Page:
Six percent is, no matter what the grading curve, a failing grade. And that’s the score given to Hollywood for its portrayals (or lack thereof) of gay characters in studio-produced films.
The lesbian, gay, bisexual and transgender (LGBT) advocacy group GLAAD has just released its first-ever annual Studio Responsibility Index report, a look at the way movies portray LGBT characters. The study counted characters in every 2012 major-studio release—101 movies in all—and then took a look at the quality of those roles. And, of those movies, only six passed muster as LGBT-friendly.
Only 14 of the 101 movies contained any characters at all who identified as lesbian, gay or bisexual. (There were no transgender characters.) Both Disney and Fox received “failing” grades for releasing one and zero movies , respectively, featuring a gay character; Warner Brothers, Paramount, Sony Columbia and Universal received “adequate” grades of 2, 3, 4 and 4.
While 14% might seem like a decent score—when taking into account the widely-cited and perhaps over-inflated statistic that 10% of the population—it’s actually dismal, given it takes but one LGBT character, even in a minor role, to be tallied as a “yes.” In other words, if every studio movie this year had a cast of only 20 actors, the percentage of gay characters (rather than movies that involve one) would be less than a tenth of a percent.
Take a deeper look at who those characters are and things start to get even murkier. Disney’s sole gay character was a news anchor in The Avengers – a role that GLAAD found “so brief it was likely missed by many viewers“; in other movie (like, Ted), more substantial LGBT portrayals were characters that were often the subject of ridicule.
Which is where the Vito Russo Test comes in.
Named after the author of the groundbreaking 1981 book The Celluloid Closet, the Russo Test allows GLAAD to add a qualitative component to their reearch. In order for a movie to pass the test, it must involve an LGBT character who is not “solely or predominantly defined by their sexual orientation or gender identity” and who is important enough to the plot that it would affect the story to remove the character. The standard is modeled on the Bechdel Test, a decades-old standard used to assess how a movie treats female characters. In order to pass the Bechdel Test, a movie must involve two women who talk to each other about something other than a man; Alison Bechdel, the criteria’s creator, has given her blessing to the Russo test, according to GLAAD.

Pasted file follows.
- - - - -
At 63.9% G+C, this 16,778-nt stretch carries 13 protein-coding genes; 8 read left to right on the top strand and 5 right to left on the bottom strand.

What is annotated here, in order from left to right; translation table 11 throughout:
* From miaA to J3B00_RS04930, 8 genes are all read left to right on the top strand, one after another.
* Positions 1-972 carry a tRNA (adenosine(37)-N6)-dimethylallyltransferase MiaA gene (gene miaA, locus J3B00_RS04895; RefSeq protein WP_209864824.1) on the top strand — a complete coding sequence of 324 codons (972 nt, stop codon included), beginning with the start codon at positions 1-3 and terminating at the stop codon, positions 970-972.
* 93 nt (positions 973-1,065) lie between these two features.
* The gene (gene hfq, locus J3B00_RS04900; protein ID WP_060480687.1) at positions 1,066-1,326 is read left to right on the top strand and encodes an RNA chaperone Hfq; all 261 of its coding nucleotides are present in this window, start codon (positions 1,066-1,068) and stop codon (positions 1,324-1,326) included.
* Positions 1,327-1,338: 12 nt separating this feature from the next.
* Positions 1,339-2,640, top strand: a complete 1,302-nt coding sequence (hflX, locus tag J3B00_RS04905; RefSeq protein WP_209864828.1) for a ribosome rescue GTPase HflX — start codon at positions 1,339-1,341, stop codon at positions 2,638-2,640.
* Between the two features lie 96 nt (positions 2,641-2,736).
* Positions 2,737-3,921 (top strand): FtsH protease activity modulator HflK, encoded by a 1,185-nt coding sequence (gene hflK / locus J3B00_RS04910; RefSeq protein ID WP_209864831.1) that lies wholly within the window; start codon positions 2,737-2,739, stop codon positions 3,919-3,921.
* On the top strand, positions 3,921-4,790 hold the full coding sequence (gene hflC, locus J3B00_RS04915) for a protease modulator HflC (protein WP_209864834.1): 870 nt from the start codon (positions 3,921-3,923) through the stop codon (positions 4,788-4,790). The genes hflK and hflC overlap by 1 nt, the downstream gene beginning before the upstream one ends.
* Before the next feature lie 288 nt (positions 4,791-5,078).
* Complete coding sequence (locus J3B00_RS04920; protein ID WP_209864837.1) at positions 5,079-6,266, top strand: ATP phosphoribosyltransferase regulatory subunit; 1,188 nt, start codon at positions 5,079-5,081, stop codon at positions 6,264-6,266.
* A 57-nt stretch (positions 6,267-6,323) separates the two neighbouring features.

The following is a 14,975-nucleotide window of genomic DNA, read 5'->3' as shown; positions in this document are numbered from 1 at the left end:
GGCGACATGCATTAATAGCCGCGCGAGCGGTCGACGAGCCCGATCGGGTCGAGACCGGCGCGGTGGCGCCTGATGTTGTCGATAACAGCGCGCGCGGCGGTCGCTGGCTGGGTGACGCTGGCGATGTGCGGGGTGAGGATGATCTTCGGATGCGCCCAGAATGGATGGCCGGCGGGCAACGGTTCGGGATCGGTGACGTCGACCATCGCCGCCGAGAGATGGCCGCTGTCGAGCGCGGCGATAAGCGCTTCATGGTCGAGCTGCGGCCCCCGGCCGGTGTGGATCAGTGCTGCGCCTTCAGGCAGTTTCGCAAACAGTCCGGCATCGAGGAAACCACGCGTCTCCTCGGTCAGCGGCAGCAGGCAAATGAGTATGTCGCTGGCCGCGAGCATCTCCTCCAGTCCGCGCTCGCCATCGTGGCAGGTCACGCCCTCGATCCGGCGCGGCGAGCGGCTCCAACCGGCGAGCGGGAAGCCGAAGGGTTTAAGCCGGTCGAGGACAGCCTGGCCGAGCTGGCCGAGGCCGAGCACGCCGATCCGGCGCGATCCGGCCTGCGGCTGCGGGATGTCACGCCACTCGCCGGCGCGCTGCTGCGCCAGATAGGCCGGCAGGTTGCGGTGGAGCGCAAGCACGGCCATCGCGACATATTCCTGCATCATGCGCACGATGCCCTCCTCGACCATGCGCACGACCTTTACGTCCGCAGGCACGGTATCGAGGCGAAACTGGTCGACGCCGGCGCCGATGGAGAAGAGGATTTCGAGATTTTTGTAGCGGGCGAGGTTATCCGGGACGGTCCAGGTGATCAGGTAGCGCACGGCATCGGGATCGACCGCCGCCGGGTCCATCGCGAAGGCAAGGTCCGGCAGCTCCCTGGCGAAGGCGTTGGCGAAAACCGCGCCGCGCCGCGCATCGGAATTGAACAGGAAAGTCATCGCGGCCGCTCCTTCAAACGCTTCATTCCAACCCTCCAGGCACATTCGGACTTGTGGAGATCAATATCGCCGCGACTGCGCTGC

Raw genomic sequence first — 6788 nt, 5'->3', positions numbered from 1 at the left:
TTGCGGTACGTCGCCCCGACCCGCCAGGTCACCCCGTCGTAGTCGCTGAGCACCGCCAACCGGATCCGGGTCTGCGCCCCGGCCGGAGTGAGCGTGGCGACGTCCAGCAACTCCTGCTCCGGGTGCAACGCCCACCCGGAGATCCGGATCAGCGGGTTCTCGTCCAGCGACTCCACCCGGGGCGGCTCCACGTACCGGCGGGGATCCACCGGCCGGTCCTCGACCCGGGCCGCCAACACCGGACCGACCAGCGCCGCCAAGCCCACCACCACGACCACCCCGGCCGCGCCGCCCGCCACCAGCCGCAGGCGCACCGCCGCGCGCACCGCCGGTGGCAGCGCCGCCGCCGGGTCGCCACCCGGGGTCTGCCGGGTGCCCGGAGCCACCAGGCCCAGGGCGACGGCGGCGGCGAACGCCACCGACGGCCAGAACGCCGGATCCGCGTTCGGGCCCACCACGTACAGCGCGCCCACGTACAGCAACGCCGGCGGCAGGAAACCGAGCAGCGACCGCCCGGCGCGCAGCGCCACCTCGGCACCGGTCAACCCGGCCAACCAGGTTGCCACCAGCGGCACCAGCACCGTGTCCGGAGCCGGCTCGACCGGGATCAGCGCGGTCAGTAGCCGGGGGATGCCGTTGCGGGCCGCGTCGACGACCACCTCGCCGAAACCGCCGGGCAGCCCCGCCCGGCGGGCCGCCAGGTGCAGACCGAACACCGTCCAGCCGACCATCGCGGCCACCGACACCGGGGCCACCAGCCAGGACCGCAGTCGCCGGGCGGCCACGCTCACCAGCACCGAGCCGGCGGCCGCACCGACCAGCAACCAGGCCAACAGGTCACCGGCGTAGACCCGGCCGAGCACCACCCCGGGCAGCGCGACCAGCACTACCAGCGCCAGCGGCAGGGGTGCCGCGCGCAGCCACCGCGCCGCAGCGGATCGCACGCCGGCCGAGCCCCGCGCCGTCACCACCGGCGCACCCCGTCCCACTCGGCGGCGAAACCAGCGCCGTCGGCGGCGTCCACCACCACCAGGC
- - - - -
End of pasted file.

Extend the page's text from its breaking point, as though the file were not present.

The organization hopes they’re not the only ones who will be using the test. The group has been conducting a similar survey of television characters since 1996 and has found that the hard data, as opposed to general impressions of characters, has worked wonders. Matt Kane, GLAAD’s associate director of entertainment media, says that TV networks have often been surprised by the numbers and that, in the decades since the character cataloging began, there’s been notable improvement in the depiction of gay characters on TV. If all goes according to plan with the movie version of the survey, Hollywood studios will start to take their failing scores into account.
The effect, Kane says, is worth the time put into watching all those movies. “Speaking personally as a gay man who grew up very hungry for images he could relate to, I can tell you that when you don’t see yourself reflected in the movies that you love it’s a very alienating experience,” he says. “And it also brings about social change.”
The idea is that, as Vice President Joe Biden has pointed out, relating to a gay character on TV—Will of Will & Grace fame, specifically—increases tolerance. That’s even more important for movies, Kane adds, because many Hollywood pictures have a global audience.
And if studios are looking for an action movie with a gay superhero—still an unlikely prospect but one that would be sure to pass the Russo Test—it won’t be hard to come up with an idea. Though he later said it wouldn’t make sense within his own storyline, actor Andrew Garfield has already suggested an idea: Spider-Man.